LA Writer Writes Guide to City’s First Landmarks | Arts and events

JRavel writers learn to notice interesting landmarks, even in their hometown.

Journalist and author Mimi Slawoff is a former Los Angeles Daily News reporter who writes for AAA, Travel + Leisure and LA Parent magazine.

She recently published a book called “Oldest Los Angeles” with Reedy Press.

The book acts as a tourist guide for tourists and residents who want to know more about their hometown. With the author’s photographs, the book takes its readers on a journey through the city, showing them the oldest buildings, businesses, neighborhoods and monuments.

When the pandemic temporarily halted Slawoff’s travels, she received a call from a publisher who told her they were looking for an Angeleno native to write a book about the area.

They discussed several titles, ultimately arriving at one that would focus the book on the city’s oldest locations, a focus that was more than just history and took a creative slant.

Slawoff visited each site and carefully studied the stories told about it, sorting legend from facts and filling his book with interesting tidbits in each vignette.

She peppers the book with startling information such as – California’s first gold was discovered in Los Angeles County, not Northern California as many believe.

While many people think that James Wilson Marshall first found gold at Sutter’s Mill in 1848, but gold was discovered in late 1841 or early 1942 in a Pueblo 35 north -east of Los Angeles.

Francisco Lopez, the butler at the San Fernando Rancho, was looking for stray cattle when he used his knife to dig up some wild onions to eat. Instead, he found gold, and local residents flocked to the area, using rudimentary techniques to pan for gold.

Slawoff said Los Angeles was founded by 44 immigrants and then evolved into the huge metropolis it is today. Although she grew up here, she learned a lot by researching this book.

“Because I’m a first-generation Bulgarian American, I’ve always been drawn to other immigrant stories,” Slawoff said.

“I know LA has a lot of old and early family businesses. So, I started with Downtown LA and managed to get by.

She initially knew what she wanted to write about, but still contacted public relations representatives, local historians, museums and historic sites she found on the Internet.

While some sites were closed during the pandemic, she visited all the spots she understood.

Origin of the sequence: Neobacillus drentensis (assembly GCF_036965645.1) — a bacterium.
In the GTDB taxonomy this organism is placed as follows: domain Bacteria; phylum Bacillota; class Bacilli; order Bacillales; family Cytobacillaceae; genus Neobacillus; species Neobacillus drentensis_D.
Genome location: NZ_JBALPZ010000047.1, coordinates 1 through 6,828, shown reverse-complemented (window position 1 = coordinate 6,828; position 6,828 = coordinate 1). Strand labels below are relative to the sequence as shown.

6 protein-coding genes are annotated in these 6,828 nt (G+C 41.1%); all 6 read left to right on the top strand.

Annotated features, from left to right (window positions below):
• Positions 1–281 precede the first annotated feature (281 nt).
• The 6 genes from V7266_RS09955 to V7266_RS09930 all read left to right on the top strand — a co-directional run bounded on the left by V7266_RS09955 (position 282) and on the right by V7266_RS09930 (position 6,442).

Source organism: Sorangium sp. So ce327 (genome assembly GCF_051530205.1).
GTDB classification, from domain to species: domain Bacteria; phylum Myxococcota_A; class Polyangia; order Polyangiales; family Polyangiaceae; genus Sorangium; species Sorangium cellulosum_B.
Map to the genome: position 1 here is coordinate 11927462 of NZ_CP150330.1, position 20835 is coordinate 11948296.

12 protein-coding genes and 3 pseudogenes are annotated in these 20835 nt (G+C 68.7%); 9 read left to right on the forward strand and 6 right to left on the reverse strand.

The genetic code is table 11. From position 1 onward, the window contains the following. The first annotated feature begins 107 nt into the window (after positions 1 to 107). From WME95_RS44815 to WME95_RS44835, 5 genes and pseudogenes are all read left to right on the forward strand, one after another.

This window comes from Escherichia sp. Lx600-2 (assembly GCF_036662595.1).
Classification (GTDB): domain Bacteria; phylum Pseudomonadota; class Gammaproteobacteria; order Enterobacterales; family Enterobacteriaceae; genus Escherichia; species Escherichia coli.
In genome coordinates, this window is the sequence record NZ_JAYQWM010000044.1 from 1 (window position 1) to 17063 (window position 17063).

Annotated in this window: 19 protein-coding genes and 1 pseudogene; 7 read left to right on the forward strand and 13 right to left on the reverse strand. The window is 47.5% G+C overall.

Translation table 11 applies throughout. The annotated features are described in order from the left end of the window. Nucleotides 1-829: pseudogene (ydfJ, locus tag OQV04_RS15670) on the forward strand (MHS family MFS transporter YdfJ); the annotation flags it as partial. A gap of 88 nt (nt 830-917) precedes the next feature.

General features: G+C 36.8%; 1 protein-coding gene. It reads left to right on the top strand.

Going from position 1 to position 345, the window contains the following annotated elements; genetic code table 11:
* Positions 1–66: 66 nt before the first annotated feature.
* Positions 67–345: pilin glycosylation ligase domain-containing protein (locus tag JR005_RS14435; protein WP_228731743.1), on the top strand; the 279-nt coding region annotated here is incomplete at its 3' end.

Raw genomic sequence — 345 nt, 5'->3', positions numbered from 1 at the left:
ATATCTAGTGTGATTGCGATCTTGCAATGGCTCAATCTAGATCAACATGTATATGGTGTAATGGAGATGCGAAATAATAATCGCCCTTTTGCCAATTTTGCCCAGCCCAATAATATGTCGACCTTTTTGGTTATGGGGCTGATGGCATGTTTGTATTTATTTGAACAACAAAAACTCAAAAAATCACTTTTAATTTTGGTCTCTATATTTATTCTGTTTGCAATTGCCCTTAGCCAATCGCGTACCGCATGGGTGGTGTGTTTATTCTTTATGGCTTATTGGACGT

The project landed on its knees at the perfect time as the pandemic prevented Slawoff from traveling.

“It got me out of the house,” Slawoff said. “Many of these places make great day trips.”

The book encourages day trips around the city, with landmarks grouped by region. It started with Downtown Los Angeles, then Greater Los Angeles, West Los Angeles, the San Fernando Valley and then the San Gabriel Valley.

A Glendale landmark is Rockhaven, the nation’s first women’s sanatorium.

“I think it’s one of the most unique landmarks in the area,” Slawoff said. “It was founded by a psychiatric nurse (Agnes Richards) as an antidote to asylums when women weren’t treated well.”

Richards purchased several buildings in a residential area and established a complex where women were treated for mental illnesses.

They took a holistic approach with arts and social activities paired with occupational therapy. Richards insisted that women should always be called “ladies” or “residents” and never patient.

Monthly tours feature Marilyn Monroe’s mother’s bedroom and the small closet window she crawled out of.

Opened in 1915, Fair Oaks Pharmacy in South Pasadena is the oldest pharmacy in Los Angeles. Customers can still visit the soda fountain and enjoy ice cream while waiting for prescriptions.

“They’re known for their good ice cream,” Slawoff said.

Southeast of Pasadena, San Gabriel Mission is home to a 250-year-old vineyard that still produces grapes for wine.

Pasadena is also home to:

• Oldest Annual Parade – Tournament of Roses

• The oldest independent bookstore, the Vroman bookstore

• Oldest Botanical Gardens: Huntington Library, Art Museum and Botanical Gardens

Slawoff suggested visiting the Angeles National Forest and seeing the Mount Wilson Observatory, or heading to Highland Park for the granddaddy of all bowling alleys, Highland Park Bowl.

She and her family visited Highland Park Bowl, which opened during prohibition as an alternative to the speakeasy.

“People could pick up a (alcohol) prescription from the doctors upstairs on the second floor,” Slawoff said. “They would get their prescription for ‘medicinal’ alcohol, then go downstairs to get their whiskey or whatever they were drinking, and they could both drink and listen to live music.”

While bowlers no longer need a prescription to drink alcohol, bowling has retained its vintage look. Guests can see the spindle centers and the operation of the machines.

A 192-page softcover book that sells for $20.95, “Oldest Los Angeles” has 84 thumbnails of 250 to 300 words that have sidebars. Slawoff said she hopes the book will give people new perspectives on the city and its rich history.

“Some people like LA, and some people don’t,” Slawoff said. “I feel like people usually think of LA as Hollywood and beaches. It’s not all LA. There’s so much history here. There are so many older landmarks with beautiful stories.

“Oldest Los Angeles” by Mimi Slawoff

reedypress.com

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